4. ^ Born Minius Cerrinius; he apparently assumed the nomen Herennius as a gamonymic surname following his marriage to a Herennia.
  5. ^ Sempronius was easily persuaded to prosecute Caelius, who had previously prosecuted Lucius Calpurnius Bestia, supposed by some to have been Sempronius' adoptive father, on a charge of ambitus (bribery). Clodia, meanwhile, is traditionally identified with Lesbia, the lover of Catullus, whose attributes accord somewhat with Cicero's description of Clodia in Pro Caelio.
  6. ^ "When the order was issued, [Herennius] asked, 'How shall I present myself at home? What can I say to my father?' 'Tell him,' replied Augustus, 'that you did not like me.' Herennius had been scarred on the forehead by a stone, and boasted of it as an honourable wound. But Augustus counselled him: 'Herennius, next time you run away, do not look behind you.' "[43]

ReferencesEdit

  1. ^ a b Claudian, Carmina Minora, "On the Statues of the Two Brothers at Catana".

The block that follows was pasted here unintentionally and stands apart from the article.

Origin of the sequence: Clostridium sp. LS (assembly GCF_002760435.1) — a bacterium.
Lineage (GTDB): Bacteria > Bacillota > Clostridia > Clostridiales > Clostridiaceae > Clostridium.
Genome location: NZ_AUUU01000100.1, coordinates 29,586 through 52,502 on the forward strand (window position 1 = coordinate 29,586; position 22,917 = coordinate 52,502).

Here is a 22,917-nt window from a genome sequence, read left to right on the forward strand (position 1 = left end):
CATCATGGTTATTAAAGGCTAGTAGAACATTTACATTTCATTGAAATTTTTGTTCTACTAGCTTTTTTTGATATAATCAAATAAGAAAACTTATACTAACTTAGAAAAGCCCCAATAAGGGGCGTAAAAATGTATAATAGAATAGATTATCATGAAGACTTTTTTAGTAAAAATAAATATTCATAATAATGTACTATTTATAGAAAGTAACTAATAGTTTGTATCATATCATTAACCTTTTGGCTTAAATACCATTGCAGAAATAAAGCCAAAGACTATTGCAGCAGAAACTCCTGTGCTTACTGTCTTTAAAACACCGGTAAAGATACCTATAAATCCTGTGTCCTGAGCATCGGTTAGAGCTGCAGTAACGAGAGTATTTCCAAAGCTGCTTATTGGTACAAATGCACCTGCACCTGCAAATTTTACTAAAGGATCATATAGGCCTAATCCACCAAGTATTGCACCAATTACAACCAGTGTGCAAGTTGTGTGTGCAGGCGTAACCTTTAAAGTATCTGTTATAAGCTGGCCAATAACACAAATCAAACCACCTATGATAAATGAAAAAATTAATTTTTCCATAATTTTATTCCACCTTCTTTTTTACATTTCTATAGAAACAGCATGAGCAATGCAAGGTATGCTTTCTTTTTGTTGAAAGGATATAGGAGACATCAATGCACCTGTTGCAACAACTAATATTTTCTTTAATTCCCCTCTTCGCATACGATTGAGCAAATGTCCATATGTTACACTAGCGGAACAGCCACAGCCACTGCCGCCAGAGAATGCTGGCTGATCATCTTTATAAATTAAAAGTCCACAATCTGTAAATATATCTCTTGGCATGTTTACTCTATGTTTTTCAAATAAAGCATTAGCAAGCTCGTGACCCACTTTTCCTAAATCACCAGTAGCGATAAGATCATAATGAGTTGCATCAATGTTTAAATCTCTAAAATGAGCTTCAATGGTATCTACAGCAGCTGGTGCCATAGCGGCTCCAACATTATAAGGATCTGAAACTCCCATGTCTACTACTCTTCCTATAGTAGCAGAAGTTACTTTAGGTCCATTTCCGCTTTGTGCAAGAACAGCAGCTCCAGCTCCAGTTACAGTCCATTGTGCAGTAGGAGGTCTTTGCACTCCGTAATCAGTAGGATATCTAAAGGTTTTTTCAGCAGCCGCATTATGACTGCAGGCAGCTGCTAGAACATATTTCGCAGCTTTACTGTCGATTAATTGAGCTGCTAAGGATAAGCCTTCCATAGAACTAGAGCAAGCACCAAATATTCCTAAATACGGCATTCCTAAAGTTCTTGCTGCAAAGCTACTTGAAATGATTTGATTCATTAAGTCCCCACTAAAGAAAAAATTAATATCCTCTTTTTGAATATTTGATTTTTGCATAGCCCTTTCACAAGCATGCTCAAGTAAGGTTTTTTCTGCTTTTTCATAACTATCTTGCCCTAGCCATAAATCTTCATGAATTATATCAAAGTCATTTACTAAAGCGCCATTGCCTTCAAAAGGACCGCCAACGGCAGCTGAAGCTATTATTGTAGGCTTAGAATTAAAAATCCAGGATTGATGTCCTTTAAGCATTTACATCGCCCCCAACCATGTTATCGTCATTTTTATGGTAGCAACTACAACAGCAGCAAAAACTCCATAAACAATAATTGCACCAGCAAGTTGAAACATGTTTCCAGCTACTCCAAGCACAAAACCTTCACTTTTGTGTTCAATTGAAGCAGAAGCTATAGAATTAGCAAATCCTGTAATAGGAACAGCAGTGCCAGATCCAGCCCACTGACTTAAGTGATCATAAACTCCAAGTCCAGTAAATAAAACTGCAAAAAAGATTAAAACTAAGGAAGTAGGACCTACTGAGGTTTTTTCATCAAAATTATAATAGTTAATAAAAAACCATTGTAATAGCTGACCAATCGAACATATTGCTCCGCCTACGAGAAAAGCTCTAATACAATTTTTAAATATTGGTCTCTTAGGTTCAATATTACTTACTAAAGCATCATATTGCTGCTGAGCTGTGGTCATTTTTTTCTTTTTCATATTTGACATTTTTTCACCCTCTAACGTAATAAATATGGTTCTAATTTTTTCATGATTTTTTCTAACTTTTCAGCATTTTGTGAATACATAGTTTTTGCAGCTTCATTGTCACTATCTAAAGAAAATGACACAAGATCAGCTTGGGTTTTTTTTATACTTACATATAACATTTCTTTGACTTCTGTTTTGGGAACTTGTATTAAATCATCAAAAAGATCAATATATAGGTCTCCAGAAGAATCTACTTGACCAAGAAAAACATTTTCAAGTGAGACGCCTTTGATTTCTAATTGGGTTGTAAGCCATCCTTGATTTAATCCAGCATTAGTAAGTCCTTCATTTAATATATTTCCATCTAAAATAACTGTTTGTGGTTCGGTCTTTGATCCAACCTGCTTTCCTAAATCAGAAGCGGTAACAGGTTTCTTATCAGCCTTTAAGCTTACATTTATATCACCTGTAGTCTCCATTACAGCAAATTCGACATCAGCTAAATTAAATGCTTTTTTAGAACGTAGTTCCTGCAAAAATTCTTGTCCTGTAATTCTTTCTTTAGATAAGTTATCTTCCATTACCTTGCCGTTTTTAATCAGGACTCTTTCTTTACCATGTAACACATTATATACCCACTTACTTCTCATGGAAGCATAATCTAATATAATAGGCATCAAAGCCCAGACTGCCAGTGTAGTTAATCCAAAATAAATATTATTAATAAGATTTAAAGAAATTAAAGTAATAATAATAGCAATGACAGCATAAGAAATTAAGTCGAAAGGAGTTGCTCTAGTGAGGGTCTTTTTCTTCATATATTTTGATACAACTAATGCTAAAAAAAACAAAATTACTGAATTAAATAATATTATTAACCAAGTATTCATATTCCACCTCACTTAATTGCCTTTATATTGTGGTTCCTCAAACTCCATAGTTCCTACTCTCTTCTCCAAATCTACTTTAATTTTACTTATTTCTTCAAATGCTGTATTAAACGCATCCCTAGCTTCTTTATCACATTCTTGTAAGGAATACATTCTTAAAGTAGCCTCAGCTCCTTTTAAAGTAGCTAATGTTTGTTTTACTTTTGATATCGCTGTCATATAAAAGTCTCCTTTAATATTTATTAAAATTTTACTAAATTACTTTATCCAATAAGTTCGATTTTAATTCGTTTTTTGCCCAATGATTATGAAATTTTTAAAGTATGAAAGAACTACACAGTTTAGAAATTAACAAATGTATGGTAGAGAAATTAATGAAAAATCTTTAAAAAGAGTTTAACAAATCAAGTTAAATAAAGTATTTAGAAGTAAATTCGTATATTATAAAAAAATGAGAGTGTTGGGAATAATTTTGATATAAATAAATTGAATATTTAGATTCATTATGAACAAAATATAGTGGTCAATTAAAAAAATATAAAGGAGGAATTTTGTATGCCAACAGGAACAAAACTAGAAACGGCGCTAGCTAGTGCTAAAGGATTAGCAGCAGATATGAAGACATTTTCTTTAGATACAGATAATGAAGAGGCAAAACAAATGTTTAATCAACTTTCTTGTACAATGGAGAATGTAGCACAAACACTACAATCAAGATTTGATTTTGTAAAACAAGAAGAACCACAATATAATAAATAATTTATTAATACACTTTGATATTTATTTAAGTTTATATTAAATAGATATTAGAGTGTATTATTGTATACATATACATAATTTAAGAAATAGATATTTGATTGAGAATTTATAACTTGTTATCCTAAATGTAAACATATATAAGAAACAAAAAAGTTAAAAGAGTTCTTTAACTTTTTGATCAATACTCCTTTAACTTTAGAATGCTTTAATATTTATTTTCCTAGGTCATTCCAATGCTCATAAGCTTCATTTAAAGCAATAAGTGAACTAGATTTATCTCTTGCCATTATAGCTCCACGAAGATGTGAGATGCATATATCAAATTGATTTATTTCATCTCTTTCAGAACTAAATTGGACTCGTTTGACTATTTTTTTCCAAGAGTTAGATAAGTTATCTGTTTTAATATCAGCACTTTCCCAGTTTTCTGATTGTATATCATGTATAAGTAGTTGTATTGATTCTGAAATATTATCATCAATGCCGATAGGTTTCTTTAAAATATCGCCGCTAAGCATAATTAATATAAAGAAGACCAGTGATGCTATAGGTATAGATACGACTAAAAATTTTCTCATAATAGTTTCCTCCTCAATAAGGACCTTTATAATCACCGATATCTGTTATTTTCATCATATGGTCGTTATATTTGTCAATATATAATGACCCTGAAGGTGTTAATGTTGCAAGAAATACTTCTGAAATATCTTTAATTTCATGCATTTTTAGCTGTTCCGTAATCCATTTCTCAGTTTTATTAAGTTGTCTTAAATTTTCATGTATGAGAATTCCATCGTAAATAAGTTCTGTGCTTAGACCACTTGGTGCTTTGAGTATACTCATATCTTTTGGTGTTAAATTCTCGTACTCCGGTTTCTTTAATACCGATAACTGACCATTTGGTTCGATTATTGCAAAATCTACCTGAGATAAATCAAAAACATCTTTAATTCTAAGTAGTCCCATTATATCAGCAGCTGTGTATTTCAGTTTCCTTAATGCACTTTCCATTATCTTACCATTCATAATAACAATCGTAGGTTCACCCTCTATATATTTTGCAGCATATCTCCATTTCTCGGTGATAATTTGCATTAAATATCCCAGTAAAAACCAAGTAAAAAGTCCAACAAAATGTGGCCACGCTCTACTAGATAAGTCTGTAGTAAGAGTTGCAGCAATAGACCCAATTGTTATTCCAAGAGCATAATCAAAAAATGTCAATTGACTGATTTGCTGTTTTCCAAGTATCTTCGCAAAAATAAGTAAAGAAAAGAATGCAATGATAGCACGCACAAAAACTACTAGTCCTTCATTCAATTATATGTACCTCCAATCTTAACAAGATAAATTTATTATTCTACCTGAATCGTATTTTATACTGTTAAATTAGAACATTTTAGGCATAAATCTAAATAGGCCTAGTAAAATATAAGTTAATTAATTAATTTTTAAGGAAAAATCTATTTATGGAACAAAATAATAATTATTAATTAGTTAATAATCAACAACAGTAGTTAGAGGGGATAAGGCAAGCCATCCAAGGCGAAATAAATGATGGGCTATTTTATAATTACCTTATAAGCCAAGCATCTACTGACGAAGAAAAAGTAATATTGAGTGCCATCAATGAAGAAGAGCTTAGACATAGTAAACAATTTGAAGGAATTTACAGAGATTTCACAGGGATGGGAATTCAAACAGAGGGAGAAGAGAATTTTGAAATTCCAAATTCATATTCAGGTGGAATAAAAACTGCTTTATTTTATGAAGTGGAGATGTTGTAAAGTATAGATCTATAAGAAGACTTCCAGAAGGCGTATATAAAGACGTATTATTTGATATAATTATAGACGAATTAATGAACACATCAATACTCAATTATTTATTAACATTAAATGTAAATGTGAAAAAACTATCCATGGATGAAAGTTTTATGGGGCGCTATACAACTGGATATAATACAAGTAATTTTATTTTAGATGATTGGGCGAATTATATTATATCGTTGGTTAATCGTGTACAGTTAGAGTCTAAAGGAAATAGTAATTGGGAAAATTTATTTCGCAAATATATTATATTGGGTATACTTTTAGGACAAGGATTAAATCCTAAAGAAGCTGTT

2. ^ a b Eckhel, vol. I, p. 203, vol. V, p. 224.
  3. ^ Josephus, Antiquities of the Jews, xviii. 16.
  4. ^ Tacitus, Historiae, iv. 19.
  5. ^ Cassius Dio, lxvii. 13.
  6. ^ Pliny the Younger, Epistulae, vii. 33.
  7. ^ a b c d Dictionary of Greek and Roman Biography and Mythology, vol. II, p. 406 ("Herennia Gens").
  8. ^ a b Pliny the Elder, Naturalis Historia, xix. 3.
  9. ^ Valerius Maximus, ix. 12. § 6.
  10. ^ Cicero, In Verrem, i. 5, v. 59.
  11. ^ a b Macrobius, Saturnalia, iii. 6.
  12. ^ a b Servius, Ad Aneidem, viii. 363.
  13. ^ Livy, ix. 3, iv. 37, vii. 38, xxxix. 13.
  14. ^ Appian, Bellum Samniticum, 4. § 3.
  15. ^ Cicero, Brutus 45; Epistulae ad Atticum i. 18, 19.
  16. ^ Sallust, Historiae, ii.